The Toyota Prius V is the only midsize car out of 31 tested to draw the highest rating of “good” in the first-ever headlights evaluations by the Insurance Institute for Highway Safety.
The best available headlights on 11 cars received an “acceptable” rating, while nine drew a “marginal” rating, IIHS said. Ten of the vehicles can’t be purchased with anything other than “poor”-rated headlights.
(Scroll down for headlight evaluation results. To watch a video report about the evaluations, click on the photo or link below the headline.)
The Prius V earned a “good” rating when equipped with LED lights and high-beam assist. To get those headlights, buyers must purchase the advanced technology package, which is only available on the highest trim level. When equipped with regular halogen lights and without high-beam assist, the Prius V earned a “poor” rating.
“The Prius V's LED low beams should give a driver traveling straight at 70 mph enough time to identify an obstacle on the right side of the road, where the light is best, and brake to a stop,” explained Matthew Brumbelow, an IIHS senior research engineer. “In contrast, someone with the halogen lights would need to drive 20 mph slower in order to avoid a crash.”
Surprisingly, many of the “poor”-rated headlights belong to luxury vehicles.
“If you're having trouble seeing behind the wheel at night, it could very well be your headlights and not your eyes that are to blame,” said David Zuby, IIHS executive vice president and chief research officer.
The ability to see the road ahead — as well as spot pedestrians, bicyclists or obstacles — is obviously essential for drivers. However, government standards for headlights, based on laboratory tests, allow huge variation in the amount of illumination that headlights provide in actual on-road driving, according to IIHS. With about half of traffic deaths occurring either in the dark or in dawn or dusk conditions, improved headlights have the potential to substantially reduce road fatalities.
In many vehicles, high-intensity discharge (HID) or LED lamps have replaced halogen ones. Curve-adaptive headlights, which swivel according to steering input, are also becoming more common.
Research has shown advantages for the new headlight types, IIHS said, but they don't guarantee high-quality performance.
“The Institute's headlight rating system doesn't favor one lighting technology over the other, but simply rewards systems that produce ample illumination without excessive glare for drivers of oncoming vehicles,” IIHS said in a news summary of the evaluations.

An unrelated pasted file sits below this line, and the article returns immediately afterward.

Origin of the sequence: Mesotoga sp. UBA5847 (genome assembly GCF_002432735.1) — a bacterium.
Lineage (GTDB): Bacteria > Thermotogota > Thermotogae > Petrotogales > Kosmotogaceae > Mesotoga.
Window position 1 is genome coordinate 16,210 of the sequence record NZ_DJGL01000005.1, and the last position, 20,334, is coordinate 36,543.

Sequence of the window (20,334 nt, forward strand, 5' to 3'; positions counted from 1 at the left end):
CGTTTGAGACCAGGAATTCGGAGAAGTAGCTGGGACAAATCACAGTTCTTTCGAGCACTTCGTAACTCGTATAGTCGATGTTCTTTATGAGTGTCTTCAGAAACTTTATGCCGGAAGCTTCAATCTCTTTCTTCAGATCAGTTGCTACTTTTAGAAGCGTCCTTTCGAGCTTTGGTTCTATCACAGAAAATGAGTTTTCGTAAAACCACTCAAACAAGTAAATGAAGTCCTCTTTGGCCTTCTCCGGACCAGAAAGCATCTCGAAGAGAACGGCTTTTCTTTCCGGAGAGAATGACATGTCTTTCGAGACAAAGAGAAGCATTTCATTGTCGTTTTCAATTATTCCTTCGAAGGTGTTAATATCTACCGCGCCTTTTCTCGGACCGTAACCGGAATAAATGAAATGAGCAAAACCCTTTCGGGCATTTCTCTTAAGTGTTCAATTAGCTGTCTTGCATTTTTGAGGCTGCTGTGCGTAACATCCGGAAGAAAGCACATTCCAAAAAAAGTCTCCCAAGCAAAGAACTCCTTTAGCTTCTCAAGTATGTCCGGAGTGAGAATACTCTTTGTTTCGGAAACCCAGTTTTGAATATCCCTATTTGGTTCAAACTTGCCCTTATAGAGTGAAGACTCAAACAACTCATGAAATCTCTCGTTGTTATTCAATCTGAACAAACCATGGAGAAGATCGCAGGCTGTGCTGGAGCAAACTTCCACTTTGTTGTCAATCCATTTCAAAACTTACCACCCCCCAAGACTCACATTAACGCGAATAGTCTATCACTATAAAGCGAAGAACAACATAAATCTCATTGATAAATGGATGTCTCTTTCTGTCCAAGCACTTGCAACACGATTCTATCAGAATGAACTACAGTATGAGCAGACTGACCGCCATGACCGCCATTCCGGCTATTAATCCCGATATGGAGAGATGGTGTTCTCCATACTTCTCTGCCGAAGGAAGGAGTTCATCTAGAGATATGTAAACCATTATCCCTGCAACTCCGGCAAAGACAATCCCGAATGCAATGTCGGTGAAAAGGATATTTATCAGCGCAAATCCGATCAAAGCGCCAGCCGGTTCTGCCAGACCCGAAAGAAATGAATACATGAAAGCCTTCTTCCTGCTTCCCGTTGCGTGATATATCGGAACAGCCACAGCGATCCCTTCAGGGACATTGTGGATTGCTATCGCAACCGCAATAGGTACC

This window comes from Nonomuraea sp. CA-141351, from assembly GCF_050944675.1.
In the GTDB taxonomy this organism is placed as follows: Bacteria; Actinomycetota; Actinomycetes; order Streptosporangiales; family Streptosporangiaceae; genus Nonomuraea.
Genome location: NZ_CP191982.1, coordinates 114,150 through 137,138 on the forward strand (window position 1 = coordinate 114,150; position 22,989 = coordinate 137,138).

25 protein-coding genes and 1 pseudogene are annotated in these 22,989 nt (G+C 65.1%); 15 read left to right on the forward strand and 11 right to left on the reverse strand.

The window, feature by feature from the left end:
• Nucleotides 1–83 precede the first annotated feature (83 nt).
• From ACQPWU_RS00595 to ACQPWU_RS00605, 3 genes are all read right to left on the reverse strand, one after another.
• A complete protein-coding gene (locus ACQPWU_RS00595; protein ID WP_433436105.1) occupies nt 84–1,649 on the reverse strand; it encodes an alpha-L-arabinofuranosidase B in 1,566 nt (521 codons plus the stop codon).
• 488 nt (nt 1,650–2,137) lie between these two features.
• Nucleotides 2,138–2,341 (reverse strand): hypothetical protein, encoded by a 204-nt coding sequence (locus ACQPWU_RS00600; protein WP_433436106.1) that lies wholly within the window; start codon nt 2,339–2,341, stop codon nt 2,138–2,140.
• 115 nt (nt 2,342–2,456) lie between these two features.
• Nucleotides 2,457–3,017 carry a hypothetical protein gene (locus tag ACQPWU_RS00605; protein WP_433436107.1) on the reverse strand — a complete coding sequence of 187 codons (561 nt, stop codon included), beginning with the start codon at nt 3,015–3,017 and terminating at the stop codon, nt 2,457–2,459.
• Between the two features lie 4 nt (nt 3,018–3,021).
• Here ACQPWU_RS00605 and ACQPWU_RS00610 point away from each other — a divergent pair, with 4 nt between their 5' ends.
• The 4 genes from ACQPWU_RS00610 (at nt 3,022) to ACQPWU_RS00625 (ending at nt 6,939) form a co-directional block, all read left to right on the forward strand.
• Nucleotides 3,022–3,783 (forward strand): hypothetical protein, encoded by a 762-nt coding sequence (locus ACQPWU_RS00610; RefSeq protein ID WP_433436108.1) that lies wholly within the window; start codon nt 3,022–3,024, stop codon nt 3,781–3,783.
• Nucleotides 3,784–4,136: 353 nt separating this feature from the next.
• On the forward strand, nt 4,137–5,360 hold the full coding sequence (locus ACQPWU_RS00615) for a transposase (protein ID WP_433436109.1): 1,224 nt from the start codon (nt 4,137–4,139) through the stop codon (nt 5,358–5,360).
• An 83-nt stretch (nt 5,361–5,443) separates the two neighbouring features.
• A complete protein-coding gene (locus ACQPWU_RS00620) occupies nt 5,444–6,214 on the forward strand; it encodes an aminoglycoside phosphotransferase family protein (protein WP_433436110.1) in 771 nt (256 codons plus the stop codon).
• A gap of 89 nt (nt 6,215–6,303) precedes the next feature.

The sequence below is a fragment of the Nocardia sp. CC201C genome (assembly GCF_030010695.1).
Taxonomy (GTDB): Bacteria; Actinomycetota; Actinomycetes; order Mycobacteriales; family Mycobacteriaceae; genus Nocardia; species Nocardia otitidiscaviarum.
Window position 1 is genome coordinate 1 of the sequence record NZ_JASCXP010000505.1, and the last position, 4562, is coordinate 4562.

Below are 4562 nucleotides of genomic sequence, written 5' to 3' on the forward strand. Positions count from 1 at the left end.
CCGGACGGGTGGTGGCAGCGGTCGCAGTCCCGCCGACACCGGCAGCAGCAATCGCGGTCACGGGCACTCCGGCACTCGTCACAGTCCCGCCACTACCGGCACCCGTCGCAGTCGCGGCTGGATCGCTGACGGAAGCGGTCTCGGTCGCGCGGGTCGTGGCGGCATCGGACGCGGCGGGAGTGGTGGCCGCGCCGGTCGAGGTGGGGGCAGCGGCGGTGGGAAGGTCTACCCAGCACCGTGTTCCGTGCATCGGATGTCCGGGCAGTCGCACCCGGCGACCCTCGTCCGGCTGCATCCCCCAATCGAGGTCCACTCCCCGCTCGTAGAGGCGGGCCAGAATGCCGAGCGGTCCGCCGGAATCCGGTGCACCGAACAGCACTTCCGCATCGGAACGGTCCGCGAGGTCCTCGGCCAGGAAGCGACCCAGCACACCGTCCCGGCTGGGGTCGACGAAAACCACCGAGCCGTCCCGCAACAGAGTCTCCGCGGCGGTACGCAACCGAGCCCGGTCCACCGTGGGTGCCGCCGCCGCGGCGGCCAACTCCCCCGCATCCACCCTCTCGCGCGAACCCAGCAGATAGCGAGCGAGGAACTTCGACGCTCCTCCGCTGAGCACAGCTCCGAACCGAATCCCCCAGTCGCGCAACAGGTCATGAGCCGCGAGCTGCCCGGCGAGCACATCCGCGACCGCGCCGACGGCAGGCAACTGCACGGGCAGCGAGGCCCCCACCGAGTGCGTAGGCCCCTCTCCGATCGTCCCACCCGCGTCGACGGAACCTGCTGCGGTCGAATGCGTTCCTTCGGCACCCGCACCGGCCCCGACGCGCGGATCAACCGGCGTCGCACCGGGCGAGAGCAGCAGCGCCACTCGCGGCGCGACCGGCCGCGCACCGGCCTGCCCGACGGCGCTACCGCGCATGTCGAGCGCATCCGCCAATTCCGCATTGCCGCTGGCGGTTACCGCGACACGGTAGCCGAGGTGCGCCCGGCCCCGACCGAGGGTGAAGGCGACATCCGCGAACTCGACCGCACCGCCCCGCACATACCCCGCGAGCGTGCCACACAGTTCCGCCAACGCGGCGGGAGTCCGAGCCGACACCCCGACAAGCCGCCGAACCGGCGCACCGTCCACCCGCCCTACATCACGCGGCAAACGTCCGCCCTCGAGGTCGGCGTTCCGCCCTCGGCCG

Researchers evaluated the headlights after dark at the IIHS Vehicle Research Center track in Virginia. A special device measured the light from both low beams and high beams as each vehicle was driven on five different approaches: traveling straight, a sharp left curve, a sharp right curve, a gradual left curve and a gradual right curve.
Evaluators also measured glare for oncoming vehicles from low beams in each scenario to make sure the glare wasn’t excessive.
Although the vertical aim of headlights can be adjusted on most vehicles, IIHS didn’t change headlight aim because few vehicle owners ever do and some manufacturers advise consumers not to.
After a vehicle was tested on the track, IIHS engineers compared its visibility and glare measurements to those of a hypothetical ideal headlight system and used a scheme of demerits to determine the rating. Results for low beams were weighted more heavily than high beams because drivers use them more often. The readings on the straightaway were weighted more heavily than those on the curves because more crashes occur on straight sections of road, IIHS noted.
Vehicles equipped with high-beam assist, which automatically switches between high beams and low beams depending on the presence of other vehicles, were able to earn back some points taken off for less-than-ideal low beam visibility. This credit was given only for approaches on which the glare threshold wasn’t exceeded and on which the high beams provided additional visibility compared with the low beams.
A vehicle with excessive glare on any of the approaches couldn’t earn a rating above “marginal.”
Since vehicles can be equipped with different headlights, there are a total of 82 headlight ratings for 2016 models even though there are only 31 vehicles. IIHS plans to rate every possible headlight combination as it becomes available from dealers.
Here are the test results, based on the best available headlight system for each model:
Subaru Outback (built after Nov. 2015)
Chevrolet Malibu Limited (fleet model)
To learn more about the evaluations, click here.
Originally posted on Automotive Fleet